By the age of 29, he was happily married with a young son whom he adored and had every available pleasure available to him. Yet life began to raise big questions for the relatively young Siddhartha. It began when he noticed that he couldn’t find lasting satisfaction with anything. Much of his life was very pleasurable but he noticed that pleasure could not be sustained. When pleasure ended, he would find himself sad, bored or restless again. He began to reason that there must be more to life than his current experience. He began to dwell on such things as the meaning of life and questioned whether it just meant that you are born, age, get sick and die, and throughout that process you go round in circles of pleasure and pain. These ideas appear to have weighed very heavily on him and caused an ever increasing sense of worry about the direction of his life. If we reflect on this for a while, once again, we will see how connected we are to this part of the story. This kind of questioning arises in many different ways for different people and can act as a trigger for change. Someone close to us might have died. We might have lost our job. Our relationship with a partner might have come to an end or we have reached some other kind of crisis in our lives that makes us stop and take a look at the bigger picture. Or, for some, it just might be that niggling feeling of background angst that we can’t seem to find the reason for and that is preventing us from experiencing contentment. There is that underlying sense of incompleteness that we need to have something, do something, or be something to be whole.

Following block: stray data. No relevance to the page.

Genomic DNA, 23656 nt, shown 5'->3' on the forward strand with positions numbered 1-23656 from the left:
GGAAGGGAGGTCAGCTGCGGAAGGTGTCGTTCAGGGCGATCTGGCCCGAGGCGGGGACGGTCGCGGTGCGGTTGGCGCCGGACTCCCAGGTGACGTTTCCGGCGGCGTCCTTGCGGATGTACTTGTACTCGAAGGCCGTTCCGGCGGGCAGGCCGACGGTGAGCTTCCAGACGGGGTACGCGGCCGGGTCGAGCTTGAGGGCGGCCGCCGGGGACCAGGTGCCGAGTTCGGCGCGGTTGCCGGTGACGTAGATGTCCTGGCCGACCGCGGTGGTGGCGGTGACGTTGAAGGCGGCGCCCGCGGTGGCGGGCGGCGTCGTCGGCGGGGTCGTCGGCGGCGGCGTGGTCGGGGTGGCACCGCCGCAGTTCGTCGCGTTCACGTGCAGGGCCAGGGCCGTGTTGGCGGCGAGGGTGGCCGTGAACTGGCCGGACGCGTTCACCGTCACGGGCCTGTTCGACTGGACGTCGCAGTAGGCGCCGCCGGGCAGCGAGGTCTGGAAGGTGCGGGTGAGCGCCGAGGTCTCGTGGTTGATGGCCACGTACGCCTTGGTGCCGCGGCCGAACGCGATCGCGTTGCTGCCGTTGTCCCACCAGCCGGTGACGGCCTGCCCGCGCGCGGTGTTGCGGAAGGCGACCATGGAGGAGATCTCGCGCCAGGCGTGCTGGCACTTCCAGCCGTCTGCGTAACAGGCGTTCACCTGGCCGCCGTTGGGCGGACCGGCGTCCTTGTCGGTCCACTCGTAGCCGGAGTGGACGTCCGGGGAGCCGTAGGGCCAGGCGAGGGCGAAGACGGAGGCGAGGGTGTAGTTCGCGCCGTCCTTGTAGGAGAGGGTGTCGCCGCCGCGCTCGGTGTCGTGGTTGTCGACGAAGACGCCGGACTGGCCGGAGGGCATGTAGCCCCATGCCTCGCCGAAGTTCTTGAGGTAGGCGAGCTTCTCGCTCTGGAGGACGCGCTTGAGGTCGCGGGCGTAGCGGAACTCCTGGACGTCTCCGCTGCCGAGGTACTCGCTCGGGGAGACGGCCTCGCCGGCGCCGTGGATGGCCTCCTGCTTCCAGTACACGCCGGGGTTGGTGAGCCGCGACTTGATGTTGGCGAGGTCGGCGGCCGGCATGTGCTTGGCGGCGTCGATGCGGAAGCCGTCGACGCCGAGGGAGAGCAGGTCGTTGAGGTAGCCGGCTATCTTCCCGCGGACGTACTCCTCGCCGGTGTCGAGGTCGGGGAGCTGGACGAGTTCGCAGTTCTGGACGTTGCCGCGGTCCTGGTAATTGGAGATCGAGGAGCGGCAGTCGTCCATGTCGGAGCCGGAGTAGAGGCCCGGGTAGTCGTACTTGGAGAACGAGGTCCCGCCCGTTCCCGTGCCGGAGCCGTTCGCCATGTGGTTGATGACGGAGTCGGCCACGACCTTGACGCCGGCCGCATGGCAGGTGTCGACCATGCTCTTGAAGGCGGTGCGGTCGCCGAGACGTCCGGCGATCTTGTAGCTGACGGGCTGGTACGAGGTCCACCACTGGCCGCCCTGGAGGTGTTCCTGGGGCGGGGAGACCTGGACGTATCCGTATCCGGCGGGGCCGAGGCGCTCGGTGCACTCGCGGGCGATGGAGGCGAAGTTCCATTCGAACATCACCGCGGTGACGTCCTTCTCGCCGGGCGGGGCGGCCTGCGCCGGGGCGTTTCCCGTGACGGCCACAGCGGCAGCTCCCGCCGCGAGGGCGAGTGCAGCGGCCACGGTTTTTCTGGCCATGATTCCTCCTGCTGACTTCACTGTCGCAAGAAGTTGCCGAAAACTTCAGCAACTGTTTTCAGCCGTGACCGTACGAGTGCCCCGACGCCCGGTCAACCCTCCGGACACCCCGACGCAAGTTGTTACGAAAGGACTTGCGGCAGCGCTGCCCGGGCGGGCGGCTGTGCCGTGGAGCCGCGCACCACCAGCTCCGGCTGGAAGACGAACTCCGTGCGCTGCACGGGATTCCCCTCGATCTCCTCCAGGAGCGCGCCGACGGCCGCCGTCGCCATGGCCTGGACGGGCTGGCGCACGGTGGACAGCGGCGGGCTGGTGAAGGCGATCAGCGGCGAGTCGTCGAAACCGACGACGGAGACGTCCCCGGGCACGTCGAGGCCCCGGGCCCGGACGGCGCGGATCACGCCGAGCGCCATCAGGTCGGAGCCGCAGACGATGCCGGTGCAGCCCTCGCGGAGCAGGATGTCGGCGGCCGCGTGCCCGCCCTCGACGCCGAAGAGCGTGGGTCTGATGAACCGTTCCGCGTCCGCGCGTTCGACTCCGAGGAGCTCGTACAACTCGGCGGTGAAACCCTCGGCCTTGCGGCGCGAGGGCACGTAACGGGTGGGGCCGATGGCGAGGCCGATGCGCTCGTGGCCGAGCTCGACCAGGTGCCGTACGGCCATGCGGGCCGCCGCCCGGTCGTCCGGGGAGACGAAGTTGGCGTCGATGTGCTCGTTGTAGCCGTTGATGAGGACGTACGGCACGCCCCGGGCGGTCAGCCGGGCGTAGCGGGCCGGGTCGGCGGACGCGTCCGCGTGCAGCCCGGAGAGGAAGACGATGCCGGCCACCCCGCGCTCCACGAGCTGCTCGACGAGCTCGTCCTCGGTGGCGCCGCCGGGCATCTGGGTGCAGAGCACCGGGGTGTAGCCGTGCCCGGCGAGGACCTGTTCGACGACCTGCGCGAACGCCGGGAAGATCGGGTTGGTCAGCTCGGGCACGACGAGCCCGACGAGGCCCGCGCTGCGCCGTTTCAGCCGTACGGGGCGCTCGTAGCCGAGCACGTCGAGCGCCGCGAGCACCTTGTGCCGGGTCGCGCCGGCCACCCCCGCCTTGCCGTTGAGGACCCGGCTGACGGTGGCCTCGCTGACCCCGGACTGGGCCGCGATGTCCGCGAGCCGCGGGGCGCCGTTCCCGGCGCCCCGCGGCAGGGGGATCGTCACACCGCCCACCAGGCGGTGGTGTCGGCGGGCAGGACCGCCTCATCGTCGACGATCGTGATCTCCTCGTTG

However people arrive at this moment it can be crunch time. For some it will be the trigger for a change in direction and for others it will be a missed opportunity. They will try to suppress the experience, ignore it, hide from it or justify their situation. They continue to go round in the same habitual cycles of pleasure and pain because in the background there is some kind of fear of change. For many it is clear that there is a comfort blanket effect in clinging to what we think we know, even if it hurts us, rather than be prepared to step outside of that comfort zone and embrace the opportunity and actuality of change. It certainly was a crunch moment for Siddhartha as he concluded that the only option for him was to leave his comfort zone and go off in search of an answer to why he worried and if it could be ended.